Lydia Lee is the Lee family's middle child and the "knot" that ties the family together. After Marilyn abandons her dream of becoming a doctor, she puts all her energy and effort into raising Lydia to be one. Similarly, after an isolated youth feeling like an outsider, James raises Lydia to be like everyone else—to blend in and be popular. Under the weight of such pressure, Lydia struggles to find her own identity, particularly when pressure mounts and she feels herself failing to meet her parents' expectations. After a series of "failures," Lydia decides to baptize herself in the lake, a symbolic gesture meant to signify her rebirth. However, Lydia drowns, and her death threatens to unravel the family ties completely.
Nath Lee feels like an outsider for many reasons. As one of the only Asian students at school (the other being his sister Lydia), Nath is regularly singled out and ostracized. He is smart, but his parents pay him little attention until he's accepted at Harvard University. In the final pages of the novel, the narrator also suggests that Nath is gay, which would further compound his feelings of isolation in 1970s middle America. Living in the shadow of Lydia's potential, Nath looks forward to exploring his independence and thriving at college. When Lydia dies, however, he realizes how much he valued their relationship and struggles to come to terms with his perceived role in her death.
James Lee's childhood, filled with isolation and ostracism, informs his character by explaining his obsession with "fitting in." He teaches American history, marries an average white woman, and raises his children not to ruffle any feathers, to care what other people think about them, and to challenge stereotypes by overachieving. After Lydia dies, James's image of himself shatters, and he begins having an affair with his Chinese research assistant, Louisa. He realizes he always believed Marilyn was too good for him. In the final pages of the novel, James and Marilyn begin healing the wounds of their marriage and seeing each other as actual people rather than symbols (either "different" or "belonging") for the first time.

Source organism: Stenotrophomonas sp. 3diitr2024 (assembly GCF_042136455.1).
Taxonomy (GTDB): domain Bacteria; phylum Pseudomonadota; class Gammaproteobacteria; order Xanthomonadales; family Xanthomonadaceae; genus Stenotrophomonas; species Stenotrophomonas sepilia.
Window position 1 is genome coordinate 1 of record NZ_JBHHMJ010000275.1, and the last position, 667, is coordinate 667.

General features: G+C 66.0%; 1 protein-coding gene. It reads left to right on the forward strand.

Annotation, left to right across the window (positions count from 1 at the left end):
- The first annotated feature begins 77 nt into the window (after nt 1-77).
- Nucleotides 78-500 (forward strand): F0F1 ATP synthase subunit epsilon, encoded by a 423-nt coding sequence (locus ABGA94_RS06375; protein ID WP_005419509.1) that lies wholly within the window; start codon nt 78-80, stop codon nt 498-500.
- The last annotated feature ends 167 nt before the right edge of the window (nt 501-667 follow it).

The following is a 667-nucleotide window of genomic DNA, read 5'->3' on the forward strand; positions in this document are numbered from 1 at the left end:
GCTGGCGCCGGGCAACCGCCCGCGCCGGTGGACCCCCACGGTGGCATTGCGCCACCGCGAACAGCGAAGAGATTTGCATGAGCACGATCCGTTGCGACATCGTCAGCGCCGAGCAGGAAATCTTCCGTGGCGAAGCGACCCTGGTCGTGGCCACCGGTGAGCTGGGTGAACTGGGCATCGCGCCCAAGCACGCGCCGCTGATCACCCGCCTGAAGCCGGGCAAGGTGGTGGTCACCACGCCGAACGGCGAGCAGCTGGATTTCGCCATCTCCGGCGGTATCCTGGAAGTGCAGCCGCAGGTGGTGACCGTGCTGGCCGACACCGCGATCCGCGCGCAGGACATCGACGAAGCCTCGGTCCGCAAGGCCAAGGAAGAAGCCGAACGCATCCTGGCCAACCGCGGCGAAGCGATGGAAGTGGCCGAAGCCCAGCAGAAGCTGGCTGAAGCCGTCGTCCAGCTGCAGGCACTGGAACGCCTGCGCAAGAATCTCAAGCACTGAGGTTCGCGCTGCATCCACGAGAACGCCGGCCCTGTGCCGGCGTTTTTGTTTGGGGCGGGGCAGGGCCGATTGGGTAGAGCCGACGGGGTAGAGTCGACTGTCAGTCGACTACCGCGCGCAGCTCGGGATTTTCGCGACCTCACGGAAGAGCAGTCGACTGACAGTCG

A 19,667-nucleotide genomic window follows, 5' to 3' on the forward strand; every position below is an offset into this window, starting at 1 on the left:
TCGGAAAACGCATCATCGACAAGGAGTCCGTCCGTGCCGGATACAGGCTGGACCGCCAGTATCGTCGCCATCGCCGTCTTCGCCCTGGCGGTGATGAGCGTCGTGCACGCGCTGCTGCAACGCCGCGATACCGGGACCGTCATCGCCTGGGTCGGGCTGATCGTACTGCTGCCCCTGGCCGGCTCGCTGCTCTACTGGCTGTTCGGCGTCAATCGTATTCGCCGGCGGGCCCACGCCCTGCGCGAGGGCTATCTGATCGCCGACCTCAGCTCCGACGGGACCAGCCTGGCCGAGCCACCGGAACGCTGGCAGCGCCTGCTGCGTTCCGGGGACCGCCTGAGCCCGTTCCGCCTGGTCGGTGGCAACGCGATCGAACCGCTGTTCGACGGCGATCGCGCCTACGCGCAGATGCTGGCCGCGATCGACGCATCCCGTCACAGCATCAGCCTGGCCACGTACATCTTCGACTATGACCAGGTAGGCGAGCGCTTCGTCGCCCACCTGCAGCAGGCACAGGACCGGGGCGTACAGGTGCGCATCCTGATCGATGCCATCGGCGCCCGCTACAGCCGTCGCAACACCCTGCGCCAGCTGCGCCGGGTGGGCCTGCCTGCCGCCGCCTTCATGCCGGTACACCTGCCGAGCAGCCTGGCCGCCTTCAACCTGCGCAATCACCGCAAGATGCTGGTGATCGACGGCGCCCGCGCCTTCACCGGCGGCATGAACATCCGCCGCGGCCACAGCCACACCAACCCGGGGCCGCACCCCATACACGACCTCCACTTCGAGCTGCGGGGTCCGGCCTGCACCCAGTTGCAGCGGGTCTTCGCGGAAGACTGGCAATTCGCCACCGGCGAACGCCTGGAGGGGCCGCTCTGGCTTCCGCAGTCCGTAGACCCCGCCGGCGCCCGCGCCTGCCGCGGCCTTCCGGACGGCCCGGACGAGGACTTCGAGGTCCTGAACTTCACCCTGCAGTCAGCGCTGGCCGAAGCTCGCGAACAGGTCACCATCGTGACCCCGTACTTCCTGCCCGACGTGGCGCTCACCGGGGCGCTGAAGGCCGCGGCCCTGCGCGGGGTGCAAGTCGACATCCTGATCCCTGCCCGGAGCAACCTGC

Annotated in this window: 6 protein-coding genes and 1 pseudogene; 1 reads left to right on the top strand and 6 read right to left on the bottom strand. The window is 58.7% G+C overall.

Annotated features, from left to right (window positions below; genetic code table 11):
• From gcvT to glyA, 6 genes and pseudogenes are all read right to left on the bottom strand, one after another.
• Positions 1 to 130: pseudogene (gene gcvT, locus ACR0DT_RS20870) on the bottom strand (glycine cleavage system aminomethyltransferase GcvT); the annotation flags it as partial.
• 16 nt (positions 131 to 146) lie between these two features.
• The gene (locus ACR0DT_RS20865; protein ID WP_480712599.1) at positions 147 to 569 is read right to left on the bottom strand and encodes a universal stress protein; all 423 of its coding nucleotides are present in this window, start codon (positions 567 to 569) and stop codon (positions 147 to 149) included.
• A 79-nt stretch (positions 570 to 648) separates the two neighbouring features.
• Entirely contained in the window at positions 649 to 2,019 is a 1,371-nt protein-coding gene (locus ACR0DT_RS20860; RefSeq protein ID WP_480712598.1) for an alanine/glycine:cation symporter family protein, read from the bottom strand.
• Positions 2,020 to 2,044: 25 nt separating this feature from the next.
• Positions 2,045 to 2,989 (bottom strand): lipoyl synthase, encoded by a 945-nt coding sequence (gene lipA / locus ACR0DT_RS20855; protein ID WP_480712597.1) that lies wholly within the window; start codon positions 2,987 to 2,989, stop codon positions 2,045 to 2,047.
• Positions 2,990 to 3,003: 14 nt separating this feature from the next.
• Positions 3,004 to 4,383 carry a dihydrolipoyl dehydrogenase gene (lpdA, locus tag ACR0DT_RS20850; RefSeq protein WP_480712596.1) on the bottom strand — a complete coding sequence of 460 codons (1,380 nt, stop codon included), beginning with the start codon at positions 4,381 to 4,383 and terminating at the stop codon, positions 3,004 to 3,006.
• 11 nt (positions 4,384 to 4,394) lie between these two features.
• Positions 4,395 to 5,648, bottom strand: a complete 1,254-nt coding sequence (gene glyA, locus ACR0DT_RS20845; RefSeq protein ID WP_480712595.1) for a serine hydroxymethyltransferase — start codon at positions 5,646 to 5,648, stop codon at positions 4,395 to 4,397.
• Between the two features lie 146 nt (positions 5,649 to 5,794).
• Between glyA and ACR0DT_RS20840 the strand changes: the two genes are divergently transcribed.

Marilyn Lee has grown up under the watchful gaze of her traditional, opinionated mother. Marilyn's mother wanted nothing more than for Marilyn to find a successful husband, have a houseful of children, and spend her days caring for her family and home. Marilyn, however, dreamed of becoming a doctor and spent all her time studying math and science. She fell in love with James because, as a Chinese American, he was so different from everyone else. She soon became pregnant and was forced to abandon her studies. Years later, Marilyn would abandon her family and run away to attend college, but the adventure lasted only nine weeks, until Marilyn discovered she was pregnant again. Once she abandons her medical dreams for good, Marilyn focuses all her energy and ambition onto her daughter Lydia. When Lydia dies, Marilyn must once again reconcile her shattered dreams.
Jack Wolff is a mysterious character to most of the Lee family. Nath misinterprets many of his interactions with Jack and believes him to be a cruel bully. James sees Jack as the perfect example of a strong, confident American boy. Lydia sees Jack as a "bad boy" with whom a friendship would annoy Nath. She tries to use Jack to "transform" herself, but Lydia ends up feeling rejected. Jack's secret is that he's in love with Nath and uses Lydia's friendship as a way to learn more about him.